Pig-gate: any way you spin it, lipstick on a pig is politics as usual

Dennis Baron debaron at illinois.edu
Thu Sep 11 04:05:46 UTC 2008

There's a new post on the Web of Language:

Pig-gate: any way you spin it, lipstick on a pig is politics as usual

When Barack Obama said of rival John McCain's economic plan, "You can  
put lipstick on a pig, but it's still a pig," Republicans loudly  
complained that he was attacking vice presidential nominee Sarah  
Palin, who had connected lipstick, hockey moms, and pit bulls in her  
speech at the Republic Convention.

But lipstick on a pig is an insult used by Democrats and Republicans  
alike, and it's been a political staple at least since 2004. The real  
issue isn't whether Obama was insulting Palin, McCain's economics, or  
both. Instead, the media circus that we might call pig-gate has become  
an object lesson in how interpretation depends more on attempts to  
control what words mean than on what their dictionary definitions say  
they mean.

Democrats were likening McCain's economic proposals to "lipstick on a  
pig" well before he chose Palin as his running mate.. . .John Edwards  
and Dick Cheney likened their opponents' plans to putting lipstick on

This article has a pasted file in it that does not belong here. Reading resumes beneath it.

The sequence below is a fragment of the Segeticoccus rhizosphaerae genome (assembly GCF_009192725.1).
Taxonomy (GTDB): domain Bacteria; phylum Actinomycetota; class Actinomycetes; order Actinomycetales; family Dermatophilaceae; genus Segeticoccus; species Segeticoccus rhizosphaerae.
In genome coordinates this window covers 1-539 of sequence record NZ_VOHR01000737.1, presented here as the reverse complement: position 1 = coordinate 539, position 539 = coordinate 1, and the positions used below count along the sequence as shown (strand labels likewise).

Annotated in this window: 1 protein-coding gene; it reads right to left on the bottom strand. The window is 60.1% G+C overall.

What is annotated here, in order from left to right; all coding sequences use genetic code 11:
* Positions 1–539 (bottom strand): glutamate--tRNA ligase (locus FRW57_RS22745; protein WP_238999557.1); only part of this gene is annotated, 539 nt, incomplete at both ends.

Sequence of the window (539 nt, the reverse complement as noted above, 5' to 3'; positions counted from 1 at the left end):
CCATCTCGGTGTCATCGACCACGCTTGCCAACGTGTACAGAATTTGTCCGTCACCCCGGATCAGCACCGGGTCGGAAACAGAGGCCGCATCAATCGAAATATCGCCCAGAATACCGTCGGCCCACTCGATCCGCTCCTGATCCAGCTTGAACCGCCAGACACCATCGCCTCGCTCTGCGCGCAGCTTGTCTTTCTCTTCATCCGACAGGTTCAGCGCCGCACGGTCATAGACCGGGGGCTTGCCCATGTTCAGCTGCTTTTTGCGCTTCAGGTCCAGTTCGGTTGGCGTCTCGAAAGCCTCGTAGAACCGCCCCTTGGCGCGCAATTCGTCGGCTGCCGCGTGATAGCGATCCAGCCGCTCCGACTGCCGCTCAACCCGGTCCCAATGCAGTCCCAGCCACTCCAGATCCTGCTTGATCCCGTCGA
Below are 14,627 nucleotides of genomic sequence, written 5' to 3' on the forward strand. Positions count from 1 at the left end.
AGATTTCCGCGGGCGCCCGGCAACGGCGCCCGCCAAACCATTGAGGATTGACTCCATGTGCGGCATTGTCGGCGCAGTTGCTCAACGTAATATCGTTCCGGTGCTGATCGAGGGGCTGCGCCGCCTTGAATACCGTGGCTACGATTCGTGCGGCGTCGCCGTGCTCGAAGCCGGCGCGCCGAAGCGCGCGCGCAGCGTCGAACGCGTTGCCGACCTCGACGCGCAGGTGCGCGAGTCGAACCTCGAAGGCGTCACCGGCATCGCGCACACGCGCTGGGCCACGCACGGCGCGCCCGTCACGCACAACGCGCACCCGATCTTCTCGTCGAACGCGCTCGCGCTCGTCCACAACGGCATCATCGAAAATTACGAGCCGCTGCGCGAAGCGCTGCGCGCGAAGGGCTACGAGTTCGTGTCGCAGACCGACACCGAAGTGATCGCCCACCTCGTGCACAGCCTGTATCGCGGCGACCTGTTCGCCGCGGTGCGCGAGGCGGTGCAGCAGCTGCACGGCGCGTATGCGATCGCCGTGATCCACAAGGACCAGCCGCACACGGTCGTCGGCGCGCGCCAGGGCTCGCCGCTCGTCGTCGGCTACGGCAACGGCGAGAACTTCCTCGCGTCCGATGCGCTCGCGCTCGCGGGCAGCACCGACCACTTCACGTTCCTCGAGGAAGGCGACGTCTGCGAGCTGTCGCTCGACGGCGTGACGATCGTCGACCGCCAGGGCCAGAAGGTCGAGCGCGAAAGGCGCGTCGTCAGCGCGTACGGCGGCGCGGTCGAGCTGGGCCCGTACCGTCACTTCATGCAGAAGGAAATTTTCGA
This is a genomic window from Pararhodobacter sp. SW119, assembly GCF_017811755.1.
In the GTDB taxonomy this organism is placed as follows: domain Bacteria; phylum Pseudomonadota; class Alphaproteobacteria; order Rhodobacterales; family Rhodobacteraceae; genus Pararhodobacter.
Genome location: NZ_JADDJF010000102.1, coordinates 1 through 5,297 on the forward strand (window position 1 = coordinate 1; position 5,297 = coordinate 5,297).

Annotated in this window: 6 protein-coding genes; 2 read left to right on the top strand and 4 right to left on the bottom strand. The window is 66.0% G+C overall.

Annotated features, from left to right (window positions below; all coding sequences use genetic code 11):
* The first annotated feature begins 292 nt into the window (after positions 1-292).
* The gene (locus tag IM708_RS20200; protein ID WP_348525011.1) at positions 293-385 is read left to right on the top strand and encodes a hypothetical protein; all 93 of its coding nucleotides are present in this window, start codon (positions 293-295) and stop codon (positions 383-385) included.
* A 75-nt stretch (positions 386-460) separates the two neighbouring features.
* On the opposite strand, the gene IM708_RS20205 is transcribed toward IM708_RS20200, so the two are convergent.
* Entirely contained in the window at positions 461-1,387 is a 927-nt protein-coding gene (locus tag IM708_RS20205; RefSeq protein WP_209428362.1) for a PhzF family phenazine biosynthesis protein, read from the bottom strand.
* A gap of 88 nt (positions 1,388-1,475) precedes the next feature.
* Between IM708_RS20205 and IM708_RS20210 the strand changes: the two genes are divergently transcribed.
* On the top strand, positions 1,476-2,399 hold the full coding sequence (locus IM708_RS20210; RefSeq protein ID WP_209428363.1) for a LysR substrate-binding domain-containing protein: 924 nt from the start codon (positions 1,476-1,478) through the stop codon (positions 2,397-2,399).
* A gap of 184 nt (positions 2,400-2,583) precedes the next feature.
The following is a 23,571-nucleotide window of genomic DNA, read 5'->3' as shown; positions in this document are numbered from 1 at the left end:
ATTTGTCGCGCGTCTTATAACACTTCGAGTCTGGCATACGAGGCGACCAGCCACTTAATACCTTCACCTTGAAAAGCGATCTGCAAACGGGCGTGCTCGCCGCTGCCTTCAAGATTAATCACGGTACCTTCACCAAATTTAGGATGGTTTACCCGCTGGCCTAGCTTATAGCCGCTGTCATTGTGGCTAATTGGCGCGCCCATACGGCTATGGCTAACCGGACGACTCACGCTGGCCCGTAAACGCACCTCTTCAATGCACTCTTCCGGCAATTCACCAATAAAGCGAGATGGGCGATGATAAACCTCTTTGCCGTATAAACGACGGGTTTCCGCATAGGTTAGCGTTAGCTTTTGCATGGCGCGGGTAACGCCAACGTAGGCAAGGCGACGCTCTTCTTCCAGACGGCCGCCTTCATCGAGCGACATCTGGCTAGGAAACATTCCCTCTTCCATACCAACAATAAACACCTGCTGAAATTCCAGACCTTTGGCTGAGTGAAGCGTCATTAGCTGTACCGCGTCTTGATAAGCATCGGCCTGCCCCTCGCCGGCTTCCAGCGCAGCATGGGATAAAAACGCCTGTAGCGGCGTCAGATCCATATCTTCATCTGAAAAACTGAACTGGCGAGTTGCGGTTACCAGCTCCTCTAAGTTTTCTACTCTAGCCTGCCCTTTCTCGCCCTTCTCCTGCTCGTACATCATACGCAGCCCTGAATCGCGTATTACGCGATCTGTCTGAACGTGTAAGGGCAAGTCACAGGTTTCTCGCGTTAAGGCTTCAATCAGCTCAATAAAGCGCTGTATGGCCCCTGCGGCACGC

a pig when they were running for vice president. . . .

John McCain himself used the "lipstick on a pig" comparison to  
describe Hillary Clinton's health care plan in 2004 as well . . .

A sexist attack on Sen. Clinton? Maybe it was, especially if you  
consider that John McCain's former press aide Torie Clarke, who also  
served as Donald Rumsfeld's press secretary, wrote a primer  
calledLipstick on a Pig in 2006 which advised politicians how to spin  
their message while pretending not to. The book's subtitle, Winning in  
the No-Spin Era by Someone Who Knows the Game, suggests that Clarke  
learned that game from mentors like McCain and Rumsfeld.

read the rest of this post on the Web of Language

Dennis Baron
Professor of English and Linguistics
Department of English
University of Illinois
608 S. Wright St.
Urbana, IL 61801

office: 217-244-0568
fax: 217-333-4321


read the Web of Language:

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